Tsurpu Monastery Grade 1 ‘Red’ Incense

Rated 5.00 out of 5 based on 1 customer rating
(1 customer review)

$13.95

  • CAD: $18.38

The package states that long time use of this incense will accumulate merit, remove evil and defilements, increase the power of meditation, balance circulation, prevent different diseases, and purify the body and mind of the beings. This incense should be handled with extreme care as it's very fragile.

Tsurpu Monastery Incense (both Grade 1 'Brown' and 'Red') is somewhat thinner than most Tibetan incense. The aroma is sophisticated — pure, soothing and refreshing, without being intrusive or 'heavy'. Tsurpu Monastery Grade 1 'Red' Incense is also available in Tibetan Monastery Incense Collection #2.

Approx. 22-28 sticks per pkg.
23cm x 2.5mm
Approx. 48g

In stock

Description

Tsurpu Monastery was founded in the twelfth century. It is a branch of the Kagyupa tradition and considered the most important Kagyu monastery and seat of the Karmapa lineage. Their members are known as the Black Hats after the Second Karmapa was presented with one by Kublai Khan. The Karmapa were the first order to institute the system of reincarnated lamas — a tradition later adopted by the Gelugpa school.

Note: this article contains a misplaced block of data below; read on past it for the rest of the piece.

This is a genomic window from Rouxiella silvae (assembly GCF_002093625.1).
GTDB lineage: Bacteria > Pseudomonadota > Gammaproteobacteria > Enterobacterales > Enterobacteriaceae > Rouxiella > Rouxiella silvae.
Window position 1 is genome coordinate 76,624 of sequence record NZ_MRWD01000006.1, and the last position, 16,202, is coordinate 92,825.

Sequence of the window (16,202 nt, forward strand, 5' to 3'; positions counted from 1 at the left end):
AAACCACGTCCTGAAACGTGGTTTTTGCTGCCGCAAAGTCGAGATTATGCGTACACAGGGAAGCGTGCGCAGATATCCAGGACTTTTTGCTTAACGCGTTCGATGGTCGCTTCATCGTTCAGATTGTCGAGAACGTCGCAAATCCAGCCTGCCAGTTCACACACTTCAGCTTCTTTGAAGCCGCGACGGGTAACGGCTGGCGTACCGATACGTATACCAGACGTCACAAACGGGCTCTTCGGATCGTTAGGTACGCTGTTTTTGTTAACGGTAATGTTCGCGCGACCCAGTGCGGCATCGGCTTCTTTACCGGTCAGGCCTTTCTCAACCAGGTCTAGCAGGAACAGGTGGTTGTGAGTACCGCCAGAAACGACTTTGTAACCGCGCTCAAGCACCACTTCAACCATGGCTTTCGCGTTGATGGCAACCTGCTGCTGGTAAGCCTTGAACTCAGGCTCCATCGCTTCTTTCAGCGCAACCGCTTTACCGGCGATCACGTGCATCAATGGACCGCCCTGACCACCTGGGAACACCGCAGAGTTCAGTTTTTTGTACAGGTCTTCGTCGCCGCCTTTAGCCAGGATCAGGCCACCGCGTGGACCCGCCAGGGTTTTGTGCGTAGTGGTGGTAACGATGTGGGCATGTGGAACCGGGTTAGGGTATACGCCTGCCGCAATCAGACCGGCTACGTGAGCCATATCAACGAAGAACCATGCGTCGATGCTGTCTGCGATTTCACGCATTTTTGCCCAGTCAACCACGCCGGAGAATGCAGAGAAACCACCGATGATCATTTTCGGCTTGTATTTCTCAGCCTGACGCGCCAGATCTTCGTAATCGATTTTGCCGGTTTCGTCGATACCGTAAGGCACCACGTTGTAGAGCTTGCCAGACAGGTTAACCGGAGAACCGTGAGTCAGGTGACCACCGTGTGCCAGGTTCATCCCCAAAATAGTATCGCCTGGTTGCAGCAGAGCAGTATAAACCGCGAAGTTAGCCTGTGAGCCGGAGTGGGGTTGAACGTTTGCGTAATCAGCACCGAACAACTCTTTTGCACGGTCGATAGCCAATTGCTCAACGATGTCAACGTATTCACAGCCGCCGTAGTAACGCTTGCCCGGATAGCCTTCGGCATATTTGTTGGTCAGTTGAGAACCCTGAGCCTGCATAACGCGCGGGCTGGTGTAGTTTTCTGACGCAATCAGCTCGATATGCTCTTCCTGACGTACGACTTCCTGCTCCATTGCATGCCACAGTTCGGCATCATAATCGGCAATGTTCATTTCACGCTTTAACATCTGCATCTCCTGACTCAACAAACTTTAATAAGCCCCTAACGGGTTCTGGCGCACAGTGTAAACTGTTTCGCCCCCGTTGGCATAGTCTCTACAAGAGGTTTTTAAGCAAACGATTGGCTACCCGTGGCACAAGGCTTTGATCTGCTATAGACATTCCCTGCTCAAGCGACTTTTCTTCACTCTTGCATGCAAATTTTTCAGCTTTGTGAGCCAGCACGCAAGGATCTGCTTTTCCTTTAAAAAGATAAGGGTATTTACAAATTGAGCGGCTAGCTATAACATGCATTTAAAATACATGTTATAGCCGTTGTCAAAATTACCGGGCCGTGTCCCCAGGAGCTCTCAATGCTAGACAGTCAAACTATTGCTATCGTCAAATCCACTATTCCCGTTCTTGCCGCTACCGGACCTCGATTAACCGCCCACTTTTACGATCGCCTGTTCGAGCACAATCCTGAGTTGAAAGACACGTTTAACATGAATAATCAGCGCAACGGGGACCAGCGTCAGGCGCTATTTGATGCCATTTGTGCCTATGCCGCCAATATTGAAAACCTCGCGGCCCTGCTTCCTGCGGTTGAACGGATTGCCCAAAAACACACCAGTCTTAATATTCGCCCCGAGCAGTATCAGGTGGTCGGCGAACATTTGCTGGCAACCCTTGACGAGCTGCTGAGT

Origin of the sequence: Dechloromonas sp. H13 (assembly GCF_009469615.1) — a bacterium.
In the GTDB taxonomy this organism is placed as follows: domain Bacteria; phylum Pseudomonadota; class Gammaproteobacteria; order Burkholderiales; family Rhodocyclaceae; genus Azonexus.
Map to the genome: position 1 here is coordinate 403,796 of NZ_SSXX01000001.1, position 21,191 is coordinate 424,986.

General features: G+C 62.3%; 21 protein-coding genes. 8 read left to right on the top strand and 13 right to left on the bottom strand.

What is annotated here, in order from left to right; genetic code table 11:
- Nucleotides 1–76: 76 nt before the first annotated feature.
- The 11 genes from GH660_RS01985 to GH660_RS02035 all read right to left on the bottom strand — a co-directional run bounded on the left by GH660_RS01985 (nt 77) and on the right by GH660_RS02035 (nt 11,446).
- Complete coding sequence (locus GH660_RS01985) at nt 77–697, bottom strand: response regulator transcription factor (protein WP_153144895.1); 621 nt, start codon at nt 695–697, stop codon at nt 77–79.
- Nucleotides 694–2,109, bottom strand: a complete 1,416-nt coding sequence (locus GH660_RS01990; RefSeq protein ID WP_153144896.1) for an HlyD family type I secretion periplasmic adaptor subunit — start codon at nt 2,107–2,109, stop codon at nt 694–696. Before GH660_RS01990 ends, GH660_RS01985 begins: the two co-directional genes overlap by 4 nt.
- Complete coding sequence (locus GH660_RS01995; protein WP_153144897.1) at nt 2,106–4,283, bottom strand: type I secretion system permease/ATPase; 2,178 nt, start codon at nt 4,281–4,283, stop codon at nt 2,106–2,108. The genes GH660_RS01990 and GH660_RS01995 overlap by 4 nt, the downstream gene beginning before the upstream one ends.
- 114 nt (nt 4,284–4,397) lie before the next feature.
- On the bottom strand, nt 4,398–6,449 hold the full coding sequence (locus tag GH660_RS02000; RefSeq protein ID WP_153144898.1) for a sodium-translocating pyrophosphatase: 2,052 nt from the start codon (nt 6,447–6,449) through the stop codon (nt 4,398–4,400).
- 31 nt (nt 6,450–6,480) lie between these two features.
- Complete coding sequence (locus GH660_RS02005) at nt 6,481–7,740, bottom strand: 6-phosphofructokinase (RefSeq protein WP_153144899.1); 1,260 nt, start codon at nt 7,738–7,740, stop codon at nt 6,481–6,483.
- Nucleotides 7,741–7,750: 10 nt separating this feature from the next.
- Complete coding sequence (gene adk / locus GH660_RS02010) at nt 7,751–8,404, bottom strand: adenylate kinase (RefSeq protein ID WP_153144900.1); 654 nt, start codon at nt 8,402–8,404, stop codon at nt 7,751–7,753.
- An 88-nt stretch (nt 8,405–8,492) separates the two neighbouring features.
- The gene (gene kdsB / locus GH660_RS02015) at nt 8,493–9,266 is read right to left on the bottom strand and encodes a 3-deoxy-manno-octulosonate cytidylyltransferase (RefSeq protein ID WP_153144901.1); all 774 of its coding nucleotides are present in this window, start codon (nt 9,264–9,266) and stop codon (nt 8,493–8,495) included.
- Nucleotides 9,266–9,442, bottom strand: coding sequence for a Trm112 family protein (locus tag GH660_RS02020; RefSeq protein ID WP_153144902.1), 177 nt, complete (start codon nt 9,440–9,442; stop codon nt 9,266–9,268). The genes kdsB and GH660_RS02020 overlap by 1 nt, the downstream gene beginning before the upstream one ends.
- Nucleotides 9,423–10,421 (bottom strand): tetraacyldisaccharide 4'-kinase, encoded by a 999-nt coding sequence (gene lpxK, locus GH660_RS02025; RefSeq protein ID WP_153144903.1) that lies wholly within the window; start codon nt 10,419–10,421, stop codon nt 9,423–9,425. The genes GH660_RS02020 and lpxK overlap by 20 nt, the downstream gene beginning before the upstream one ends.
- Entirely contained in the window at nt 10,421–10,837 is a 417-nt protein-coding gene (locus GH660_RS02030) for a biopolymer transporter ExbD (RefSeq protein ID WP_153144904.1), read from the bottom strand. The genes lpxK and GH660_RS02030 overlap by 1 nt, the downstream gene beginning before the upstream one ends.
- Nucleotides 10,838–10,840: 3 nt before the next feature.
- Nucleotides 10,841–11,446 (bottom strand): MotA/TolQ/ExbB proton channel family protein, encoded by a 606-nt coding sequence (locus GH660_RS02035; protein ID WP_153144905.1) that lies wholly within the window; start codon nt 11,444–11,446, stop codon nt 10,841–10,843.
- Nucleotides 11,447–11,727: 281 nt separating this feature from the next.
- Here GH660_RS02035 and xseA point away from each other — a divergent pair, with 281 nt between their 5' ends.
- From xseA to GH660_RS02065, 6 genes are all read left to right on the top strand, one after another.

Tsurpu Monastery Grade 1 ‘Red’ Incense is produced in accordance with the ancient Kagyu tradition and has been used as a holy offering throughout history. With attention to tradition, the use of pure, high quality ingredients, the incense adds no artificial chemicals or pigments. The incense has been used to make offerings to the three jewels, to reduce negative influence and to increase the four kinds of excellent deeds. The package notes that the main ingredients have been empowered by the dharma king karmapa and contains 34 ingredients.

It is said that Tsurpu Monastery Incense is the only Tibetan incense available in the ‘Forbidden City’ in Beijing.

1 review for Tsurpu Monastery Grade 1 ‘Red’ Incense

  1. Rated 5 out of 5

    Mosh

    This is a super-smooth scent, with the usual Tibetan players of Cypress, Juniper, Musk, etc, and a scent which is common to both “Red” and “Brown” Tsurphu incense, a somewhat woody/herbal background which suggests Sandalwood and Nutmeg. No particular scent dominates, they all weave together in a seamless symphony of scents. The packet reads there are 34 ingredients, this is a spiritual device common to Tibetan and Bhutanese incenses, the large number is to satisfy all the diverse beings in the universe. Certainly this is a very satisfying incense at an affordable price.

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